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NY Mills council mulls new purchases

The New York Mills City Council heard reports on the purchase of two pieces of potentially vital equipment for its police and public utilities departments.

The police department has ordered a new police car to replace a Chevrolet Impala, the lease for which expired in May. The new car will be black and any detailing and customization will be done with “local options” where possible, said Police Chief Jim Van Schaick.

Additionally, the council discussed purchasing a new or used truck and skid loader for the Public Utilities department.

“Committing to a new police car and a skid steer and a truck feels like a lot at once,” said councilperson Betsy Roeder.

“How’s it going to look to the public if we’re buying brand new everything?” asked City Clerk Darla Berry.

“If you’re living in this town, do you want the people who are keeping your stuff up to have decent stuff?” asked Josh Hoaby, who felt that the difference in price between a new and used skid loader would be negligible, although he was quick to point out that he had only done a cursory examination of prices.

“Whatever we decide, I think we have the funds, but we need to budget to…replenish the funds,” Berry said, referring to the roughly $309,000 the council has been saving for “these kinds of purchases.”

After considerable discussion, the council authorized Public Works Director Roger Salo to get bids for a new or used skid loader and approved a motion to purchase a new or used truck with a budget of $22,000.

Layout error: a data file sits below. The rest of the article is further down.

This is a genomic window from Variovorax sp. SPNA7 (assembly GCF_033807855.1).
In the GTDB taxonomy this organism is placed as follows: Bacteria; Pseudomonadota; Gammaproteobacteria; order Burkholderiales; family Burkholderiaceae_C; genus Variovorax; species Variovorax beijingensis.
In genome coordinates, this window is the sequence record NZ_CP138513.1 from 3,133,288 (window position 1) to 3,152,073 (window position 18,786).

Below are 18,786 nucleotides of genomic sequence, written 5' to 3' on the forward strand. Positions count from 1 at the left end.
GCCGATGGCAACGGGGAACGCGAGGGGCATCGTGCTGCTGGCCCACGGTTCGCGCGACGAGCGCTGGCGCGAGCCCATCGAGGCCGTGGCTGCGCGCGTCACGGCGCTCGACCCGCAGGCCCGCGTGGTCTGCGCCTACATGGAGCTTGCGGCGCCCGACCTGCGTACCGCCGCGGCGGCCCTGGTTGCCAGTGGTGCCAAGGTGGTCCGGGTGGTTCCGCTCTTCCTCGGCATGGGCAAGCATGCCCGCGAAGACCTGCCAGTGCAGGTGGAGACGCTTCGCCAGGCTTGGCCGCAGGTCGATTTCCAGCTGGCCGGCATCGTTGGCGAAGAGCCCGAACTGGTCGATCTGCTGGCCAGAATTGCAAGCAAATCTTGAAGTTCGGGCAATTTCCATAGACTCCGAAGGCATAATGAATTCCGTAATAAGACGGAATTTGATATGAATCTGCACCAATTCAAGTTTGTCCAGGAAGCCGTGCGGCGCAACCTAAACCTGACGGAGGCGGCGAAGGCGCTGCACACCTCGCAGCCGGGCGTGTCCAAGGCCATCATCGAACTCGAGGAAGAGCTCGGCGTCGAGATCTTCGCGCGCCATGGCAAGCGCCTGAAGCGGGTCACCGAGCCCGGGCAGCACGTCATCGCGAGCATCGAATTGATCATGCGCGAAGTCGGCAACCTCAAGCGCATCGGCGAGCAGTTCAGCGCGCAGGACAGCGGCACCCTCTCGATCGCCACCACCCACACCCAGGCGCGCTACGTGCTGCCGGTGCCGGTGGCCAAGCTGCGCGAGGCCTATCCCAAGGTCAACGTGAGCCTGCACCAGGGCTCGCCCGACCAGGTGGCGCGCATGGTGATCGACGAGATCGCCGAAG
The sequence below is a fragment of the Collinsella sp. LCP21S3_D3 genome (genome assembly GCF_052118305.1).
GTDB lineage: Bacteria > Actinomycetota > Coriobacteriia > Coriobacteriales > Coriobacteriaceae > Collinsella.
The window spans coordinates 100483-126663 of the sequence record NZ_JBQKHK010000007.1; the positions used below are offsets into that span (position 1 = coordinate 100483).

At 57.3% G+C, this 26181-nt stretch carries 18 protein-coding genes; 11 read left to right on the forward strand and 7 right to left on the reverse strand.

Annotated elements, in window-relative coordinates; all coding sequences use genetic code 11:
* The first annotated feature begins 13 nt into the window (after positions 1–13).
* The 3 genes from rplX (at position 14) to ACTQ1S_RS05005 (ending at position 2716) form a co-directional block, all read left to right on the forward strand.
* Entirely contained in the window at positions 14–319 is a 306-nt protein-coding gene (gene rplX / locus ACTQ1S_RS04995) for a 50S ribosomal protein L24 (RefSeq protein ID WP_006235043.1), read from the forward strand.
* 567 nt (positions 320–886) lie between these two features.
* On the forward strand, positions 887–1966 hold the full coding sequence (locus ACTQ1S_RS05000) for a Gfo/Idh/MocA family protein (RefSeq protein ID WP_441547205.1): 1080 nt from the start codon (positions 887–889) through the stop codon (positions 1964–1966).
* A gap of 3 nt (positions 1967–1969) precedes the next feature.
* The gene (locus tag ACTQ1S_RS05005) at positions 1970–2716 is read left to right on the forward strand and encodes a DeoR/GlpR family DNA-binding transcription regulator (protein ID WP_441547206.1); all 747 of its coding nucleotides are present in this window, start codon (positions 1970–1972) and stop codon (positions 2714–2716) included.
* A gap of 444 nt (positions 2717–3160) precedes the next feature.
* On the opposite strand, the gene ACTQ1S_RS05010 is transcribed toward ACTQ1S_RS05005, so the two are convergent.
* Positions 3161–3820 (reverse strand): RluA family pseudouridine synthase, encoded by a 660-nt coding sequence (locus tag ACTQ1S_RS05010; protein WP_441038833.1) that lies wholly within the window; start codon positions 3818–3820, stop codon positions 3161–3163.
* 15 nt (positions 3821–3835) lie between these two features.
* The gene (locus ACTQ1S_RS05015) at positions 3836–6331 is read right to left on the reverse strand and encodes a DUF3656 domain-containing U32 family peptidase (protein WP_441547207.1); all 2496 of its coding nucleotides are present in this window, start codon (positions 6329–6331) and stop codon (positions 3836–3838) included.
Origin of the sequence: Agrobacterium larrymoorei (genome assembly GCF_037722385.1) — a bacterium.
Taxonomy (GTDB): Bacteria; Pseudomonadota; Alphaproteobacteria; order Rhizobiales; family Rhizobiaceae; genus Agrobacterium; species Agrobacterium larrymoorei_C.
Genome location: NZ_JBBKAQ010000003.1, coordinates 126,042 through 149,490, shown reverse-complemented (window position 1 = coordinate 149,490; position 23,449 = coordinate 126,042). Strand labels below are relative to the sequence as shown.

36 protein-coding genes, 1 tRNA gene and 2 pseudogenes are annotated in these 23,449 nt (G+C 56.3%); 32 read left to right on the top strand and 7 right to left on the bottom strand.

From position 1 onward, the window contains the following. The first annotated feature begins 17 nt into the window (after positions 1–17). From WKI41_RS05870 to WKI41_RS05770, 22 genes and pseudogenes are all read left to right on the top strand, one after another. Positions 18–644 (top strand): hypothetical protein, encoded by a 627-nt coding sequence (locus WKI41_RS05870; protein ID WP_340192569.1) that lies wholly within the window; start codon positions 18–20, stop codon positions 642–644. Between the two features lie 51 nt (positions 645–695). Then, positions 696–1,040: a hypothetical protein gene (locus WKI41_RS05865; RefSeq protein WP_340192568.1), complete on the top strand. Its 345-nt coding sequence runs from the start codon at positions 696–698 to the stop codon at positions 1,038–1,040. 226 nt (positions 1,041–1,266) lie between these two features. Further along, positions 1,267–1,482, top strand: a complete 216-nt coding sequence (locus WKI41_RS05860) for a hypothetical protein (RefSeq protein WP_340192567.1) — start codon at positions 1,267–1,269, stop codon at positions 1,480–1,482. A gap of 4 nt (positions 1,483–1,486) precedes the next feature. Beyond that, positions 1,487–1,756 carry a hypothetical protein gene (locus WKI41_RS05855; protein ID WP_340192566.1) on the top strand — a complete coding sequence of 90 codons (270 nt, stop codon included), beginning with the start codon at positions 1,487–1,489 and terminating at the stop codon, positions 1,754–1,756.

In other news, the council:

-Discussed charging residents $400 per hour for in-town fire calls.  The rate is “comparable” to what the NY Mills Fire Department bills residents of nearby townships that it covers through contracts, according to documents provided at the meeting. Perham, Deer Creek, Vergas, Hewitt, Menahga and Sebeka all charge for in-town fires, according to the department.

Berry said there was “general support” for the idea, and she will find more information on the potential charges.  The council will revisit the issue next month.

-Asked for an extension to discuss new possibilities that have recently arisen with the potential donation of the Otter Tail-Wadena Community Action Council building to the city.  One of the possibilities discussed was demolition of the current building, which would cost roughly $50,000, said councilperson Jason Schick.

Mayor Julie Gerber, who is also on the community action council board, and councilor Betsy Roeder, who is on the New York Mills Regional Cultural Center’s board, recused themselves from the motion due to concerns about conflicts of interest. The cultural center is also in the running to obtain the building.